Sunday, January 29, 2012

The Unblogged Files: January

Hey hey y'all! Welcome to the first in what I hope will be a regular series: "The Unblogged Files".  I'll be posting recent food pics and experiences that I haven't blogged: things that I'm excited to share, but that don't quite need a whole post.  I find that I take so many pics on my iPhone that they sometimes don't make it to my Twitter or Facebook pages, let alone the blog!  I also had lots of fun making my 2011 Blog Round Up post, and I thought that the format would be a good way of keeping track of what I've been up to.  The key distinction is that my 2011 round-up post was a round up of my 2011 blog posts themselves, whereas "The Unblogged Files" will contain random things I haven't blogged.  Still with me?

I've obviously been inspired by Agnes' fab This Week in Brief series, which I really enjoy reading, but I haven't decided how regularly I'll be doing this.  Every month?  Every week?  Every fortnight?  I'm not working at the moment so I've got a bit of extra time to cook, take daytrips, visit cafes and restaurants, and blog.  At the rate I'm going I could probably justify a weekly post!  (If not a daily one, hehe!)  But I'm sure the food adventures will slow down once I'm back to work, so I won't set myself any strict timeframes.  I reckon I'll just be doing one of these posts whenever my phone starts looking a bit full and the mood strikes me!

And speaking of which... for today's post I'll be sharing foodie adventures from January!  I've been pretty busy, food-wise, this month, so it's gonna be a long one! Grab a cup of tea and pull up a chair.

My January started, as I'm sure many of yours did, with a renewed enthusiasm for healthy eating.  But of course, eating healthy around here doesn't mean a monotonous diet of rice cakes and sad little tins of tuna.  Above all, I want my meals to be joyful.  And when I want joyful, healthy food, my first stop is Ottolenghi!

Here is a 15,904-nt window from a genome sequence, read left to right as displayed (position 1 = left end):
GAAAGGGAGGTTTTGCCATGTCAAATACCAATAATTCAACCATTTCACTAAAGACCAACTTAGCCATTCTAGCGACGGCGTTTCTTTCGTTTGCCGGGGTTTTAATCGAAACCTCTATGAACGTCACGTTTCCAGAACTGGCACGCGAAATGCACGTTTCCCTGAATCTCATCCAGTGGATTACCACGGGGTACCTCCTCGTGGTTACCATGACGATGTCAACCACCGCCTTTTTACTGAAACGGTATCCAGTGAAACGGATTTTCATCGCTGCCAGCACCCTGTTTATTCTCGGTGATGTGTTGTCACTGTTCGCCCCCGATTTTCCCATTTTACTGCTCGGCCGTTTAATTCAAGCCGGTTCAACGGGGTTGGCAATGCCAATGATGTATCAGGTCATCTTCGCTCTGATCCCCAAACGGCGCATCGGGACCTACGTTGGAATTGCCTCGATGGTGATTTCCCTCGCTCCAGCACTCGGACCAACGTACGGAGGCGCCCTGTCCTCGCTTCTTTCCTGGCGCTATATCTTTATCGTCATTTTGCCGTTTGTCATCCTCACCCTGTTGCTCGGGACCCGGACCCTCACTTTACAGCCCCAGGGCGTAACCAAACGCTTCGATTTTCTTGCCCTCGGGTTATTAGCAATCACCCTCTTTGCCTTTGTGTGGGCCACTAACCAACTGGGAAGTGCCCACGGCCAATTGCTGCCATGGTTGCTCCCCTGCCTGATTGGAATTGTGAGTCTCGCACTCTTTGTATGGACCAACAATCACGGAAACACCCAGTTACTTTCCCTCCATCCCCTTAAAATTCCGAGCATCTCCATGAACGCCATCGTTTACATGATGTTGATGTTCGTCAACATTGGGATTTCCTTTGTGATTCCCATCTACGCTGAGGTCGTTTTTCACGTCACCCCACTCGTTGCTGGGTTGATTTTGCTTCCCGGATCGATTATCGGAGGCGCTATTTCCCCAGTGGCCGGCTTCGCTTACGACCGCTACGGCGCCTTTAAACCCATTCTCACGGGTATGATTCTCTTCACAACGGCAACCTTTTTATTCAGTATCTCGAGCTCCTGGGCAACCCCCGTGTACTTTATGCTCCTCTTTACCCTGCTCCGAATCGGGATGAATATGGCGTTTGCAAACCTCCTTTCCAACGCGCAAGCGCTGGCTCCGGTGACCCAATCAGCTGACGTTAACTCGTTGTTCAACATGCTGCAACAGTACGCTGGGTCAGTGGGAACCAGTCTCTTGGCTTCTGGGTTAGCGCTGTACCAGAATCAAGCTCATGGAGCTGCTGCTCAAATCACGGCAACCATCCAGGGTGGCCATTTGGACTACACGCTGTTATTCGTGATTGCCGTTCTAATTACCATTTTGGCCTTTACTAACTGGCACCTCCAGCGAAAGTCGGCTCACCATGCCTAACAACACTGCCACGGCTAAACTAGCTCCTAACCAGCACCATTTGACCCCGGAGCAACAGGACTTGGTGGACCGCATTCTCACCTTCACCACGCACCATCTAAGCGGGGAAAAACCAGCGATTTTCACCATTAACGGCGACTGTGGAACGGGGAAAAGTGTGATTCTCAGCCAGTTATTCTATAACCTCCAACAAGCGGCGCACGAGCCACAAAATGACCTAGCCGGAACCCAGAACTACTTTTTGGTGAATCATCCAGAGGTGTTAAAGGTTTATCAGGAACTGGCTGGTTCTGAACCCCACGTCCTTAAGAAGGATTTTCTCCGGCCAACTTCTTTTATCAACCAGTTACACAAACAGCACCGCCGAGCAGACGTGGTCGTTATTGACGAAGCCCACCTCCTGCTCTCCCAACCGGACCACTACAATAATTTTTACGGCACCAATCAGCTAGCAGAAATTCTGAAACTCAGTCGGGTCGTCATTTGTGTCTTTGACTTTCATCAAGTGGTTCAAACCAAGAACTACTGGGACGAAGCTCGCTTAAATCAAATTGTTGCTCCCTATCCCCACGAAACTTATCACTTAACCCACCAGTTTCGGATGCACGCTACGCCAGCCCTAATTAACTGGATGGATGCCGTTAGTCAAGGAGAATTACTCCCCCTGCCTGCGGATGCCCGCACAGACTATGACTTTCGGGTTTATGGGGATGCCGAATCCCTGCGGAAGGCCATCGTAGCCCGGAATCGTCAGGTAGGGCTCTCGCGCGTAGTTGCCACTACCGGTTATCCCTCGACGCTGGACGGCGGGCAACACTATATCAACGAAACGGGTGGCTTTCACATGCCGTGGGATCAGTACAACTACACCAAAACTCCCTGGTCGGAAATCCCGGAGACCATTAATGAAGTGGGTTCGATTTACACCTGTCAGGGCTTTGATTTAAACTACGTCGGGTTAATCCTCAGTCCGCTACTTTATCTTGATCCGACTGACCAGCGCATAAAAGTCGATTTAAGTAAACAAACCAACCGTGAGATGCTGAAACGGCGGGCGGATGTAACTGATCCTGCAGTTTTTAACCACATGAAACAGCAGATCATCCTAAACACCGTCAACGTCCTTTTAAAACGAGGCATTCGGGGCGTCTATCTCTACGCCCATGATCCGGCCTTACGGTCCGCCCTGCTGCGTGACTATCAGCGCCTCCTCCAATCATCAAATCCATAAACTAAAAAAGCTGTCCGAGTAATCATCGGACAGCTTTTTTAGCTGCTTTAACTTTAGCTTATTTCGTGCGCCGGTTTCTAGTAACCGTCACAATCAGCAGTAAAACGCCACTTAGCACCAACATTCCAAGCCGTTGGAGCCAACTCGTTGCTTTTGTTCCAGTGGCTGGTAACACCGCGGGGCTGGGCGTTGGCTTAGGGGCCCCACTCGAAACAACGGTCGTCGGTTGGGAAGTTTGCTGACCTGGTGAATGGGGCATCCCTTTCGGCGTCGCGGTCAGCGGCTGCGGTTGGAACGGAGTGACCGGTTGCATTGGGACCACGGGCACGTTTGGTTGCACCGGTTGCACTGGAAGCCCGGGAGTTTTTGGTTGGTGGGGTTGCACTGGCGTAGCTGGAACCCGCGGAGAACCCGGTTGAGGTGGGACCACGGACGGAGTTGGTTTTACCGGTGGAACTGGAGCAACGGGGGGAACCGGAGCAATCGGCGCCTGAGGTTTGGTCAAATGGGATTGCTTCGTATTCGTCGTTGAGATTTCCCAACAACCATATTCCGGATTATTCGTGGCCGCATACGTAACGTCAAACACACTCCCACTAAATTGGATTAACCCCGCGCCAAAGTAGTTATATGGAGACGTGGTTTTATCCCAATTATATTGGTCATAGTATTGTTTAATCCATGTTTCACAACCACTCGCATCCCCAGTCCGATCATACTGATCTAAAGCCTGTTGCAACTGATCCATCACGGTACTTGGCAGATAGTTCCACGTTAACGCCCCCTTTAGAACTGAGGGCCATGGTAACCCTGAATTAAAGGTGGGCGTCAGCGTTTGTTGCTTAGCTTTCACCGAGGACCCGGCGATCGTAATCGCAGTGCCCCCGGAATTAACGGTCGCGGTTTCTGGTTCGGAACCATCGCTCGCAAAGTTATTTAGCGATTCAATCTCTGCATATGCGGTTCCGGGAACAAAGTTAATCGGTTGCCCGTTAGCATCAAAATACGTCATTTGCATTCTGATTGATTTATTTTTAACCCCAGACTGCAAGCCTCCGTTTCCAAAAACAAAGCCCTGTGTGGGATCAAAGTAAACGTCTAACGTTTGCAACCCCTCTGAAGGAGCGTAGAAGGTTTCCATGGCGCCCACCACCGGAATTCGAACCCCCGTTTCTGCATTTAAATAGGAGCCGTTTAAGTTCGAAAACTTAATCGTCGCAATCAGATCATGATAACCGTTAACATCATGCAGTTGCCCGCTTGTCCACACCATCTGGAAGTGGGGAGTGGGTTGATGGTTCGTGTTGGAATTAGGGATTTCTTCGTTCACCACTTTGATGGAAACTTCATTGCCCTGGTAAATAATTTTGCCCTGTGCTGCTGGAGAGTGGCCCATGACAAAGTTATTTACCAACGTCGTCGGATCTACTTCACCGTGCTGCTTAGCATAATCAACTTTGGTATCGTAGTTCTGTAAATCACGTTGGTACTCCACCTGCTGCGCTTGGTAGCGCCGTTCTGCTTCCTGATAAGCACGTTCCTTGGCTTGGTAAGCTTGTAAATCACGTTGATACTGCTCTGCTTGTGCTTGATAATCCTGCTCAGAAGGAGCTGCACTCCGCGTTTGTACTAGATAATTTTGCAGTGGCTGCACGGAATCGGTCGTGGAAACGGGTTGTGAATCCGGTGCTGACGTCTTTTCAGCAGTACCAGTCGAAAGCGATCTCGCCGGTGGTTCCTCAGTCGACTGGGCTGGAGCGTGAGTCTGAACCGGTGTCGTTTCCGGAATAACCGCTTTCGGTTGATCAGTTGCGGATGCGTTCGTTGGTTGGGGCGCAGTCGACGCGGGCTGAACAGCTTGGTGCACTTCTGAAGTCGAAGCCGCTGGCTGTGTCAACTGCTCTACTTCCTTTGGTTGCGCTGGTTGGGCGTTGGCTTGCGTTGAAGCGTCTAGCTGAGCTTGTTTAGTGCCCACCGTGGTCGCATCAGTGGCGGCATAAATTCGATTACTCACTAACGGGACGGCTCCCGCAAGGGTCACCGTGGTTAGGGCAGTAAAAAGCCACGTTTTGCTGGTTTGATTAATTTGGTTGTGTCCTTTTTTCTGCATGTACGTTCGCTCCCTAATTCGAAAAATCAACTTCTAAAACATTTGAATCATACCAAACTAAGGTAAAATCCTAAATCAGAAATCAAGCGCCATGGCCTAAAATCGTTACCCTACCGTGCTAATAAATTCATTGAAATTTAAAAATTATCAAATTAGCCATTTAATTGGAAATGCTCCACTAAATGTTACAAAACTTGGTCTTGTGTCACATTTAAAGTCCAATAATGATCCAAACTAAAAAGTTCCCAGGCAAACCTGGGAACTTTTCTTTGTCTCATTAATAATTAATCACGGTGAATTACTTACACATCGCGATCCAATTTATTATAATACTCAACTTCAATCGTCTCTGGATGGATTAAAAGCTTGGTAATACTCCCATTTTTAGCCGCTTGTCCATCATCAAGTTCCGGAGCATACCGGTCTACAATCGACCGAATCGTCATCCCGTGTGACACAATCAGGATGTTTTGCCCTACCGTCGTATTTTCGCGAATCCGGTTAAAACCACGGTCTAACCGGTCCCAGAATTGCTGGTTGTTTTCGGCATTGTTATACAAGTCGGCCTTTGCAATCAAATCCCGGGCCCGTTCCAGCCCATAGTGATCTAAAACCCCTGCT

Clockwise from top left: Mushroom ragout with poached egg; multi-vegetable paella, marinated eggplant with tahini, soba with mango and eggplant 
These recipes all come from Plenty, except for the marinated eggplant, which comes from Yotam's first cookbook.  (I've linked the recipes above for your eating and cooking pleasure).  The standout here was the soba noodles with eggplant - such an unusual combination but so wonderful, especially with the little bursts of chilli, onion, and fresh herbs.


"Salmon and soba" is a pretty standard combo for me when I want healthy, nourishing food.  On the left we have Nigella's cold soba salad (Forever Summer), combined with her mirin-glazed salmon (Nigella Express).  On the right, we have two recipes from Bill's Everyday Asian - miso eggplant, and glazed salmon - with plain soba.  I have two comments on the Bill Granger thing: first, I am So Glad that he has started using apostrophes!  Secondly, I generally have issues with following Asian recipes from non-Asian chefs (and don't get me started on the generic focus of the book, when "Asian" isn't actually a style of food, but a huge variety of cultures, people and food traditions, thank-you very much!)  However, sweeping generalizations aside, both eggplant and salmon were delicious!  I love that the miso eggplant is a super-easy homespun version of nasu dengaku.